As you can see above, at full-scale (0 dBFS) from its balanced outputs outputting 6.18 volts, harmonic distortion from the DAVE is measured in nanovolts out to the 10th harmonic! The DAVE is the only DAC I've measured so far that has achieved that. Paul Miller from HiFi News also said DAVE's distortion is the lowest he'd measured from any DAC, stating (of its infinitesimally low levels of distortion) "This is an astonishing technical achievement by Chord." I agree. The DAVE's intermodulation distortion is also the lowest I've yet measured. (If you search Rob Watts' post history, you can see other impressive DAVE measurements, including FFT's showing no noise floor modulation and other APx555 test outputs.)
So, yes, the DAVE's measured performance is perhaps currently without peer, and that's an easy story to tell. An even better story to tell would be that it measures well and sounds great, because ultimately that's what matters most -- especially at the price the Chord DAVE demands. Thankfully, how DAVE sounds to me closes the loop on this story very tidily, as it is the best sounding digital source component I have ever heard.
I've now used the Chord Electronics DAVE with every premium headphone I could think to throw at it that it's ideally suited to drive -- and that'd be just about any non-electrostatic headphone that's not an Abyss AB-1266, HiFiMAN HE6 or SUSVARA (these listed headphones being ones the DAVE can drive, just not at their best, though). When I had a chance to hear the HiFiMAN Shangri-La system for the first time in Tokyo, I carried the DAVE to Tokyo in my backpack just for that purpose. After hearing their flagship headphone system fronted by DAVE, HiFiMAN borrowed it to source the Shangri-La for that season's Fujiya Avic Tokyo Headphone Festival.
All competent modern DACs can serve up excellent detail in a traditional sense, and the DAVE will truly give you a glimpse into the tiniest nuances of your recordings -- sorry to be trite, but, yes, I'm talking about things you haven't heard before in some recordings you've heard a zillion times prior. But what the DAVE does better than any other DAC I've yet heard is another kind of resolution -- another kind of detail that I didn't know was also contained in such amounts on many recordings, and I'm talking about imaging information. I've never heard a DAC that gives such a thorough grasp of where instruments and voices are in the recording -- a sort of sonic holography. These are cues and subtleties that aren't added by the DAVE, but extracted by the DAVE from the source material. It's uncanny at times, but, when evident, always in a way that I thrill to.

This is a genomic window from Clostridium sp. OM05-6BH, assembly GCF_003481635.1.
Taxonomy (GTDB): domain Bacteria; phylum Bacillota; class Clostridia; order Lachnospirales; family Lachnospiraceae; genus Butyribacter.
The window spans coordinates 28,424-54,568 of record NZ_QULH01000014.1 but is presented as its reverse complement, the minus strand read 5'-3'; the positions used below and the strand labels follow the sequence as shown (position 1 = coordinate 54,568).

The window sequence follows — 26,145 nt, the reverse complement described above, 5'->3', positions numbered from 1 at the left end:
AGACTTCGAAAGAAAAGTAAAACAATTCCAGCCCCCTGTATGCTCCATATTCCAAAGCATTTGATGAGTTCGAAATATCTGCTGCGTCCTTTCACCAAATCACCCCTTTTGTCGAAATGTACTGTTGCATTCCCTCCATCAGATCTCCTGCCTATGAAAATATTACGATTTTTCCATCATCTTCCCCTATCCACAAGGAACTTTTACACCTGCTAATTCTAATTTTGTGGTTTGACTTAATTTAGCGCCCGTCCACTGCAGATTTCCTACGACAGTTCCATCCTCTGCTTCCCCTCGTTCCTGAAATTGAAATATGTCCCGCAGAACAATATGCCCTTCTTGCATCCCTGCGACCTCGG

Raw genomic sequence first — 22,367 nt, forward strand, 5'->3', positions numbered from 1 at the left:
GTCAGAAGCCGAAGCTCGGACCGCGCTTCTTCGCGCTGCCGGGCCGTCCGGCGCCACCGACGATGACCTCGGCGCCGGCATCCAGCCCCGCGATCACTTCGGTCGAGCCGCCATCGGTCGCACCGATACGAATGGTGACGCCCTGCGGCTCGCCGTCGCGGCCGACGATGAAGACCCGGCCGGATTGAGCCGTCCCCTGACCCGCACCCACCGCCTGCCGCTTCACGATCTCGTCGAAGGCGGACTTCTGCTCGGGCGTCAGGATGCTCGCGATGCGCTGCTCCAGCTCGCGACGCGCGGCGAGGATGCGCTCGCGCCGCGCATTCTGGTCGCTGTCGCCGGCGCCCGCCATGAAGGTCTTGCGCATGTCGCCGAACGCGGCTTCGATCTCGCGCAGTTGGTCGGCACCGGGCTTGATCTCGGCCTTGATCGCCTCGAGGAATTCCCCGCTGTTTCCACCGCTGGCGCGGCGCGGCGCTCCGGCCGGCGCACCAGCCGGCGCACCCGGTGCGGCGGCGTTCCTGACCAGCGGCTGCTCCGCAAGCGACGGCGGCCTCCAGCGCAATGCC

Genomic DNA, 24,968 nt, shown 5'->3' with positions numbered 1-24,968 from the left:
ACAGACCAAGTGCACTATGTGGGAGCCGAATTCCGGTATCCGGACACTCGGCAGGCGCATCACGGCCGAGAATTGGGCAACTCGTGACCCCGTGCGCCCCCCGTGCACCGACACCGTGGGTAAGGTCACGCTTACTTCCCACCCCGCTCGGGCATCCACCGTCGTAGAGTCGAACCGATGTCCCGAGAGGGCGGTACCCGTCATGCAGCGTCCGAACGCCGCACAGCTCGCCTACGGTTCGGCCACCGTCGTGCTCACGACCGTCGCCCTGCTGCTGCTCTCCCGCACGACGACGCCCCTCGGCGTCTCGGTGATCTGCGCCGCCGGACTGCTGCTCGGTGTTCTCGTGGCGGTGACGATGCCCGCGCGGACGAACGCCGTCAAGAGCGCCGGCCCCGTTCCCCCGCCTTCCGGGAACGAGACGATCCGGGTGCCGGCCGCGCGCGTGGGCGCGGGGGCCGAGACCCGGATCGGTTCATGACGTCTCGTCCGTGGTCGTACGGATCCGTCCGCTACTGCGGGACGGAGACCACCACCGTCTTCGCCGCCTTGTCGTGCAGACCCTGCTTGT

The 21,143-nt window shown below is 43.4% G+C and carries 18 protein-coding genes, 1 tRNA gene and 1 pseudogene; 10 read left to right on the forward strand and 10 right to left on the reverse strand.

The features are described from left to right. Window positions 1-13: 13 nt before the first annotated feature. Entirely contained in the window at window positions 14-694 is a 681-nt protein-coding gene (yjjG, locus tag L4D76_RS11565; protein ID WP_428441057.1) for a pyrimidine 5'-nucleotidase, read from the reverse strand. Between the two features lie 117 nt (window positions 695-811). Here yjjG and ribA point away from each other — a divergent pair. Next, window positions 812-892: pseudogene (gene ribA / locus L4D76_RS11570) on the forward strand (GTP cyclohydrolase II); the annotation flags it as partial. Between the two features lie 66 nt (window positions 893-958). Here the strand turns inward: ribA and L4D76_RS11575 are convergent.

We currently have a Sennheiser HE-1 at Head-Fi HQ, and to have Chord's masterpiece DAC fronting Sennheiser's masterpiece headphone system is to be constantly amazed. I've never seen Joe tear up over music being played over hi-fi. We're both Beatles fans, so I asked him to come into my office and listen to something. He put the HE-1 on, and I cued up a remaster of "Golden Slumbers" (from Abbey Road) via the Chord DAVE, and he turned to me in awe -- his eyes big with shock, tears welling up. Why? Because he felt like George Martin, one room away from Paul singing, the boys playing. I called him into the room only after my eyes had dried. Somewhere on this old recording is something that this system -- like no other system we've heard -- can retrieve. Again, it's a different kind of detail, apart from what we normally call detail. Something temporal, perhaps. Whatever it is, it's the closest I've ever been to Paul McCartney singing me a lullaby. When he growls "Golden slumbers fill your eyes," it jars me every time though this system. Goosebumps always. Tears sometimes.